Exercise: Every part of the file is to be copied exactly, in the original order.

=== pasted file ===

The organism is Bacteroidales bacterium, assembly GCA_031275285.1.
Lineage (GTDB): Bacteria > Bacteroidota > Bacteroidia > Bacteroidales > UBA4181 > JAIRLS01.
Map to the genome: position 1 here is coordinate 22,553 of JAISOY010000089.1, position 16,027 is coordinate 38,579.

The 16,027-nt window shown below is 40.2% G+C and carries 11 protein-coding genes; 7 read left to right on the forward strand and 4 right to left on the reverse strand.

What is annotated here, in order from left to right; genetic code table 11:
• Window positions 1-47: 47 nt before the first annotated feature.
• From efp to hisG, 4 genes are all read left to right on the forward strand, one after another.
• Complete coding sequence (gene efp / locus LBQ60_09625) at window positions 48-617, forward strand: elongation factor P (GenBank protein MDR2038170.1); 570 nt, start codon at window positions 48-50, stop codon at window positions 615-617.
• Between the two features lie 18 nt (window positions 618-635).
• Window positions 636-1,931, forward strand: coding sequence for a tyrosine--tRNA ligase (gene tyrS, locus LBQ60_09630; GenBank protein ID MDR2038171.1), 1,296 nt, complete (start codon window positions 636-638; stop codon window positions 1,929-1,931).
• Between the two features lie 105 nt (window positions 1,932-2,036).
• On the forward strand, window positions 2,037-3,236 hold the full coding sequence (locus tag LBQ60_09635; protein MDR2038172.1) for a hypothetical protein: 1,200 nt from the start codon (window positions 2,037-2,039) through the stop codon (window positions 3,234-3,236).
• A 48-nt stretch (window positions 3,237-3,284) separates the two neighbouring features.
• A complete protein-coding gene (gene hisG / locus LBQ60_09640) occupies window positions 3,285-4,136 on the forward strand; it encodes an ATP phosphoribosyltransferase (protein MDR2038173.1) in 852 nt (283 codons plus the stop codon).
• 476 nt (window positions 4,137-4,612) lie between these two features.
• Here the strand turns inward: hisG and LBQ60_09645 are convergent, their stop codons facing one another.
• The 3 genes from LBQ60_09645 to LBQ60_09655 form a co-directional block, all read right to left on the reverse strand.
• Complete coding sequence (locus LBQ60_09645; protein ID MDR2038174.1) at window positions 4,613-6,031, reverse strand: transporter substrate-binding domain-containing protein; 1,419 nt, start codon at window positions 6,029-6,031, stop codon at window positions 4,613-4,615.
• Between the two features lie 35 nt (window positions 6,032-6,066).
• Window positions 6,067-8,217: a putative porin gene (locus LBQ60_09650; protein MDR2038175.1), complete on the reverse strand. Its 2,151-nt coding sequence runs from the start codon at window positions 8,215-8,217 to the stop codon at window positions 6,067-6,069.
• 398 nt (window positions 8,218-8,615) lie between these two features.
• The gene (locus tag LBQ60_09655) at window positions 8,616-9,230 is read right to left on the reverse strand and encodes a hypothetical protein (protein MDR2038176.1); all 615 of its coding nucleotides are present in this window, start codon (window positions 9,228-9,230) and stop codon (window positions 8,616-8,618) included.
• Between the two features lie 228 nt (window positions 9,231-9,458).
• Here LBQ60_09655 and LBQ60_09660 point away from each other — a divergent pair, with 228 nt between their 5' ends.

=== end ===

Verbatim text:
The organism is Bacteroidales bacterium, assembly GCA_031275285.1.
Lineage (GTDB): Bacteria > Bacteroidota > Bacteroidia > Bacteroidales > UBA4181 > JAIRLS01.
Map to the genome: position 1 here is coordinate 22,553 of JAISOY010000089.1, position 16,027 is coordinate 38,579.

The 16,027-nt window shown below is 40.2% G+C and carries 11 protein-coding genes; 7 read left to right on the forward strand and 4 right to left on the reverse strand.

What is annotated here, in order from left to right; genetic code table 11:
• Window positions 1-47: 47 nt before the first annotated feature.
• From efp to hisG, 4 genes are all read left to right on the forward strand, one after another.
• Complete coding sequence (gene efp / locus LBQ60_09625) at window positions 48-617, forward strand: elongation factor P (GenBank protein MDR2038170.1); 570 nt, start codon at window positions 48-50, stop codon at window positions 615-617.
• Between the two features lie 18 nt (window positions 618-635).
• Window positions 636-1,931, forward strand: coding sequence for a tyrosine--tRNA ligase (gene tyrS, locus LBQ60_09630; GenBank protein ID MDR2038171.1), 1,296 nt, complete (start codon window positions 636-638; stop codon window positions 1,929-1,931).
• Between the two features lie 105 nt (window positions 1,932-2,036).
• On the forward strand, window positions 2,037-3,236 hold the full coding sequence (locus tag LBQ60_09635; protein MDR2038172.1) for a hypothetical protein: 1,200 nt from the start codon (window positions 2,037-2,039) through the stop codon (window positions 3,234-3,236).
• A 48-nt stretch (window positions 3,237-3,284) separates the two neighbouring features.
• A complete protein-coding gene (gene hisG / locus LBQ60_09640) occupies window positions 3,285-4,136 on the forward strand; it encodes an ATP phosphoribosyltransferase (protein MDR2038173.1) in 852 nt (283 codons plus the stop codon).
• 476 nt (window positions 4,137-4,612) lie between these two features.
• Here the strand turns inward: hisG and LBQ60_09645 are convergent, their stop codons facing one another.
• The 3 genes from LBQ60_09645 to LBQ60_09655 form a co-directional block, all read right to left on the reverse strand.
• Complete coding sequence (locus LBQ60_09645; protein ID MDR2038174.1) at window positions 4,613-6,031, reverse strand: transporter substrate-binding domain-containing protein; 1,419 nt, start codon at window positions 6,029-6,031, stop codon at window positions 4,613-4,615.
• Between the two features lie 35 nt (window positions 6,032-6,066).
• Window positions 6,067-8,217: a putative porin gene (locus LBQ60_09650; protein MDR2038175.1), complete on the reverse strand. Its 2,151-nt coding sequence runs from the start codon at window positions 8,215-8,217 to the stop codon at window positions 6,067-6,069.
• 398 nt (window positions 8,218-8,615) lie between these two features.
• The gene (locus tag LBQ60_09655) at window positions 8,616-9,230 is read right to left on the reverse strand and encodes a hypothetical protein (protein MDR2038176.1); all 615 of its coding nucleotides are present in this window, start codon (window positions 9,228-9,230) and stop codon (window positions 8,616-8,618) included.
• Between the two features lie 228 nt (window positions 9,231-9,458).
• Here LBQ60_09655 and LBQ60_09660 point away from each other — a divergent pair, with 228 nt between their 5' ends.